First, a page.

Just a partial answer.
Within what you define to be "symmetrical polytopes" clearly is the subset of "quasiregular polytopes", i.e. those which can be described by a Coxeter-Dynkin diagram (i.e. follow some kaleidoscopical Wythoff construction), where just a single node is being ringed. In fact those are uniform by means of their Wythoff construction, and by virtue of having just a single node being ringed all edges would belong to the same equivalence class.
This moreover excludes reducible Coxeter groups, as those would require for more than one edge type. Obviously the ratio of circumradius to edge size gets increased, whenever any link mark of the diagram gets larger than 3. Therefore you are restricted here to links marked 3 throughout. Similarily that ratio increases, whenever the ringed node gets away from any of its ends (of a possibly bifurcated) diagram.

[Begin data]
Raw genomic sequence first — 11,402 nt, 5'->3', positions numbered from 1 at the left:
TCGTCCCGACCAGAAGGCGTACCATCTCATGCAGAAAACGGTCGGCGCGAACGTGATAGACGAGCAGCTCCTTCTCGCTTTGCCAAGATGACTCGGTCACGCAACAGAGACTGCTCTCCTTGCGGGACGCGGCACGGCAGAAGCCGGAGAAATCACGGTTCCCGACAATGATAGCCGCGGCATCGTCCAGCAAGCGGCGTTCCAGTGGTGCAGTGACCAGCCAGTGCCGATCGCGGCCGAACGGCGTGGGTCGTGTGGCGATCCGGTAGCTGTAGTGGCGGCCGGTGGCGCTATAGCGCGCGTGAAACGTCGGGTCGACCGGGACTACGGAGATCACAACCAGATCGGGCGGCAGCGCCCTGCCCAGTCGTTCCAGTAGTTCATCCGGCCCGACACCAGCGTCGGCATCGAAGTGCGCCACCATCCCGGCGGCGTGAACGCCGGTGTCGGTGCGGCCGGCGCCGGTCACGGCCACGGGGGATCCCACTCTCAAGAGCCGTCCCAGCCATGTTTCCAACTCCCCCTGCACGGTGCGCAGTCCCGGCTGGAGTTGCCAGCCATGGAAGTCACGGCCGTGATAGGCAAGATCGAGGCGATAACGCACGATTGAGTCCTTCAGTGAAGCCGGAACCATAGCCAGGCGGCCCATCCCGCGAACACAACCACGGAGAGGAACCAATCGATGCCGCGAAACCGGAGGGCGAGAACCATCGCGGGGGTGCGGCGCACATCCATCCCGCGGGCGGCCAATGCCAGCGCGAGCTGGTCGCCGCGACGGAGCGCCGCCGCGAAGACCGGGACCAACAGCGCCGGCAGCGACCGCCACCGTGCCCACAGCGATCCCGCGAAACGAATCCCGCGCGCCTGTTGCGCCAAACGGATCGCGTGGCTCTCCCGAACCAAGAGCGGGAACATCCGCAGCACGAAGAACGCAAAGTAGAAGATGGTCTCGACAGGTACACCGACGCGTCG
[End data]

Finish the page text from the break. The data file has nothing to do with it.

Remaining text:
Running through the possible cases here, and considering the dimensional behaviour, as well as those exceptional cases of the Gosset figures, we have to state that your claim is completely right in the realm of quasiregular polytopes.
Whether you would be able to find symmetrical polytopes outside the quasiregular ones (still asking for convexity for sure) and whether there would be any counterexamples, I don't know.